# Integral of Positive Simple Function Well-Defined

## Theorem

Let $\left({X, \Sigma, \mu}\right)$ be a measure space.

Let $f: X \to \R, f \in \mathcal{E}^+$ be a positive simple function.

Then the $\mu$-integral of $f$, $I_\mu \left({f}\right)$, is well-defined.

That is, for any two standard representations for $f$, say:

$\displaystyle f = \sum_{i \mathop = 0}^n a_i \chi_{E_i} = \sum_{j \mathop = 0}^m b_j \chi_{F_j}$

it holds that:

$\displaystyle \sum_{i \mathop = 0}^n a_i \mu \left({E_i}\right) = \sum_{j \mathop = 0}^m b_j \mu \left({F_j}\right)$

## Proof

The sets $F_0, \ldots, F_m$ are pairwise disjoint, and:

$X = \displaystyle \bigcup_{j \mathop = 0}^m F_j$

From Characteristic Function of Disjoint Union, we have:

$\chi_X = \displaystyle \sum_{j \mathop = 0}^m \chi_{F_j}$

Remark that $\chi_X \left({x}\right) = 1$ for all $x \in X$, so that we have:

 $\displaystyle f$ $=$ $\displaystyle \sum_{i \mathop = 0}^n a_i \chi_{E_i} \cdot 1$ $\displaystyle$ $=$ $\displaystyle \sum_{i \mathop = 0}^n a_i \chi_{E_i} \left({\sum_{j \mathop = 0}^m \chi_{F_j} }\right)$ $\displaystyle$ $=$ $\displaystyle \sum_{i \mathop = 0}^n \sum_{j \mathop = 0}^m a_i \chi_{E_i} \chi_{F_j}$ $\displaystyle$ $=$ $\displaystyle \sum_{i \mathop = 0}^n \sum_{j \mathop = 0}^m a_i \chi_{E_i \cap F_j}$ Characteristic Function of Intersection: Variant 1

Repeating the argument with the $E_i$ and $F_j$ interchanged also yields:

$f = \displaystyle \sum_{j \mathop = 0}^m \sum_{i \mathop = 0}^n b_j \chi_{F_j \cap E_i}$

Now whenever $x \in E_i \cap F_j$, for some $i, j$, then since the $E_i$, $F_j$ are disjoint, we find:

$x \in E_{i'} \cap F_{j'}$ implies $i = i'$ and $j = j'$

Thus, evaluating both expressions for $f \left({x}\right)$ we find:

$a_i = f \left({x}\right) = b_j$

In conclusion, we have:

$a_i = b_j$

if $E_i \cap F_j \ne \varnothing$.

Furthermore, we have for all $i$ that:

$\displaystyle E_i = E_i \cap X = E_i \cap \left({\bigcup_{j \mathop = 0}^m F_j}\right) = \bigcup_{j \mathop = 0}^m \left({E_i \cap F_j}\right)$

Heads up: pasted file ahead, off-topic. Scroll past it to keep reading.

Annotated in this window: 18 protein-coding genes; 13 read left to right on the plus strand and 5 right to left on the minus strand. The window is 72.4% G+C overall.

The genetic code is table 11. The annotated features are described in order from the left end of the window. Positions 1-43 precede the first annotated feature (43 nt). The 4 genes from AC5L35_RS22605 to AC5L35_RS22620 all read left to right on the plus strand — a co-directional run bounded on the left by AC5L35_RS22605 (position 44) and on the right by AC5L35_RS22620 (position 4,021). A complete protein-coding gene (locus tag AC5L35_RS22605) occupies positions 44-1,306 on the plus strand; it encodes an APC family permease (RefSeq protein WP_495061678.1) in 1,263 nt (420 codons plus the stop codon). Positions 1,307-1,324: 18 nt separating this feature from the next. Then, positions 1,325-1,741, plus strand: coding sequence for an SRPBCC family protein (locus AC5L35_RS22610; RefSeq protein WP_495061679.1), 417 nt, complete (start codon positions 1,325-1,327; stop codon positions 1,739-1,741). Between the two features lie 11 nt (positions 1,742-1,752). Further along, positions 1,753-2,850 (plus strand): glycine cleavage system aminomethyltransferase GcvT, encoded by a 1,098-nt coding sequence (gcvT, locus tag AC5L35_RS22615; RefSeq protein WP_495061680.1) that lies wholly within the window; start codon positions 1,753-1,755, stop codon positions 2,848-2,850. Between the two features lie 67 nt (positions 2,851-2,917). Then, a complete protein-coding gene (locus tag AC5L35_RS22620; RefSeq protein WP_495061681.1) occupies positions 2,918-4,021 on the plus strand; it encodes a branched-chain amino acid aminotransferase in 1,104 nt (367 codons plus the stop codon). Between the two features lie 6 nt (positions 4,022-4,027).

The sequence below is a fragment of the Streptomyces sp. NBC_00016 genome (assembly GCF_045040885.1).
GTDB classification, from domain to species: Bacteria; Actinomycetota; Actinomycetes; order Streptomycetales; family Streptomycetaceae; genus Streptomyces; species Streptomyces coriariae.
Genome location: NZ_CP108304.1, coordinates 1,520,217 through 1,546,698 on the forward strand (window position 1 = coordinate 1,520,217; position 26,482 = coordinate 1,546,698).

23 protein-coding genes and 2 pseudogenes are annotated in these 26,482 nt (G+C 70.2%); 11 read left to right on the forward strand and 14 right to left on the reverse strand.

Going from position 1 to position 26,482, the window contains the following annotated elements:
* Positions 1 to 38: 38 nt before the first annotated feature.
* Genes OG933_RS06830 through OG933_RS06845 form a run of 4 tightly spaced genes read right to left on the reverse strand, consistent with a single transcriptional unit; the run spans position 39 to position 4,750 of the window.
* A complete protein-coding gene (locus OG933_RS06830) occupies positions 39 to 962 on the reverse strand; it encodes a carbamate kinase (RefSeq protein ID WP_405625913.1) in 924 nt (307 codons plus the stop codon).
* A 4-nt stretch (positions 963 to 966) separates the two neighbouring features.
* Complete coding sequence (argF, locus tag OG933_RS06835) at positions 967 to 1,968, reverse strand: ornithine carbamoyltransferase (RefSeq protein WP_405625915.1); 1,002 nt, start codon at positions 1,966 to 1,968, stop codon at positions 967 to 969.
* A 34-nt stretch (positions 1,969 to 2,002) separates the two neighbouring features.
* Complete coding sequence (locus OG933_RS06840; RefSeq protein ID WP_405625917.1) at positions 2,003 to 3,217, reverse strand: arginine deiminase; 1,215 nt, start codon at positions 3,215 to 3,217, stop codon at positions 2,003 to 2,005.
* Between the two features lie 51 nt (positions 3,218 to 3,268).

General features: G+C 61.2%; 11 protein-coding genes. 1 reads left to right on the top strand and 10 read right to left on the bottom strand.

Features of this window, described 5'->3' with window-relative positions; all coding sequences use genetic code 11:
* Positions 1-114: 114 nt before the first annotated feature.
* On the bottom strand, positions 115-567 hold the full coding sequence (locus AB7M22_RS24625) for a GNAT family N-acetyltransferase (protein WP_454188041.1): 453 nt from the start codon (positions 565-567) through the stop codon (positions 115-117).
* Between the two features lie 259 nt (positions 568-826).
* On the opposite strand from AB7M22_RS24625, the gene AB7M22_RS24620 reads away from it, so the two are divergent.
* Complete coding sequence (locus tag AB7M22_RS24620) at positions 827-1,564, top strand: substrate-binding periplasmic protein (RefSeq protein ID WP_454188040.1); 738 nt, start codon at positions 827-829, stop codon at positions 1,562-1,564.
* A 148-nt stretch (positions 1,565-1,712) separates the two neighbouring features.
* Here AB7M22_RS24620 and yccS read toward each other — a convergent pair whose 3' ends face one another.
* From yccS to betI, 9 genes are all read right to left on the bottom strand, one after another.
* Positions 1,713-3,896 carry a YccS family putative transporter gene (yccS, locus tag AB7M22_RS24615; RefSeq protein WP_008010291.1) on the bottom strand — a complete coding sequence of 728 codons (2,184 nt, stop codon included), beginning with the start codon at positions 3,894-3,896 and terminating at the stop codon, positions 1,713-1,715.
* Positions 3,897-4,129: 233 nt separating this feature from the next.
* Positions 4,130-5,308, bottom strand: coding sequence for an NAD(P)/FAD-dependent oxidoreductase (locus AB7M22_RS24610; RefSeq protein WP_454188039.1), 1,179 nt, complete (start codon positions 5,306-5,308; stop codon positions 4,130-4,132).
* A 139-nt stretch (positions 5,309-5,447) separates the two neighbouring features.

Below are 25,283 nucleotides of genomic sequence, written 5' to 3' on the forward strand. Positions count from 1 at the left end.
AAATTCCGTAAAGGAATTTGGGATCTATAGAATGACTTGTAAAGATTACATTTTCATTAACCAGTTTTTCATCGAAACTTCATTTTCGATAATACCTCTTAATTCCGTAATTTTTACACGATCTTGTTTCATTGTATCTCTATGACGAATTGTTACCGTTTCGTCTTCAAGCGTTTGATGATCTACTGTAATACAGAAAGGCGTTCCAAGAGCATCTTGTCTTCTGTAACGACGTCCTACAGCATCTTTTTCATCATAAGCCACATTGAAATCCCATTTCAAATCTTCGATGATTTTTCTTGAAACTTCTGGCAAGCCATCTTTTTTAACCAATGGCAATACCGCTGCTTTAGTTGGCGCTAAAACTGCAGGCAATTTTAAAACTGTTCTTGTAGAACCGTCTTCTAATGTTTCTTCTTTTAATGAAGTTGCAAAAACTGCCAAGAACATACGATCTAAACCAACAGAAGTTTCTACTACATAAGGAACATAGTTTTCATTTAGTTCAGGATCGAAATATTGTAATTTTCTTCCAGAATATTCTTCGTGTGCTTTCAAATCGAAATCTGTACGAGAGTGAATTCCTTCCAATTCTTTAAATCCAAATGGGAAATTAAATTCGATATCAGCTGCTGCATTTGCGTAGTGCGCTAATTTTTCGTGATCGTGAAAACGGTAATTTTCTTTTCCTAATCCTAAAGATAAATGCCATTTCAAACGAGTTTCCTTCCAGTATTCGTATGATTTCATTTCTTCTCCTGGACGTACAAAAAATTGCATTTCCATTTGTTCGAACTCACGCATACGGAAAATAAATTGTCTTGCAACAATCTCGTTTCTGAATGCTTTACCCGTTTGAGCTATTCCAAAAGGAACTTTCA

Similarly, we obtain for all $j$:

$\displaystyle F_j = F_j \cap X = F_j \cap \left({\bigcup_{i \mathop = 0}^n E_i}\right) = \bigcup_{i \mathop = 0}^n \left({F_j \cap E_i}\right)$

With this knowledge, we compute:

 $\displaystyle \sum_{i \mathop = 0}^n a_i \mu \left({E_i}\right)$ $=$ $\displaystyle \sum_{i \mathop = 0}^n a_i \mu \left({\bigcup_{j \mathop = 0}^m \left({E_i \cap F_j}\right)}\right)$ $\displaystyle$ $=$ $\displaystyle \sum_{i \mathop = 0}^n a_i \sum_{j \mathop = 0}^m \mu \left({E_i \cap F_j}\right)$ Measure is Finitely Additive Function $\displaystyle$ $=$ $\displaystyle \sum_{i \mathop = 0}^n \sum_{j \mathop = 0}^m a_i \mu \left({E_i \cap F_j}\right)$ Summation is Linear $\displaystyle$ $=$ $\displaystyle \sum_{j \mathop = 0}^m \sum_{i \mathop = 0}^n b_j \mu \left({E_i \cap F_j}\right)$ If $a_i \ne b_j$ then $E_i \cap F_j = \varnothing$; $a_i \cdot 0 = b_j \cdot 0$ $\displaystyle$ $=$ $\displaystyle \sum_{j \mathop = 0}^m b_j \sum_{i \mathop = 0}^n \mu \left({E_i \cap F_j}\right)$ Summation is Linear $\displaystyle$ $=$ $\displaystyle \sum_{j \mathop = 0}^m b_j \mu \left({\bigcup_{i \mathop = 0}^n \left({E_i \cap F_j}\right)}\right)$ Measure is Finitely Additive Function $\displaystyle$ $=$ $\displaystyle \sum_{j \mathop = 0}^m b_j \mu \left({F_j}\right)$

Hence the result.

$\blacksquare$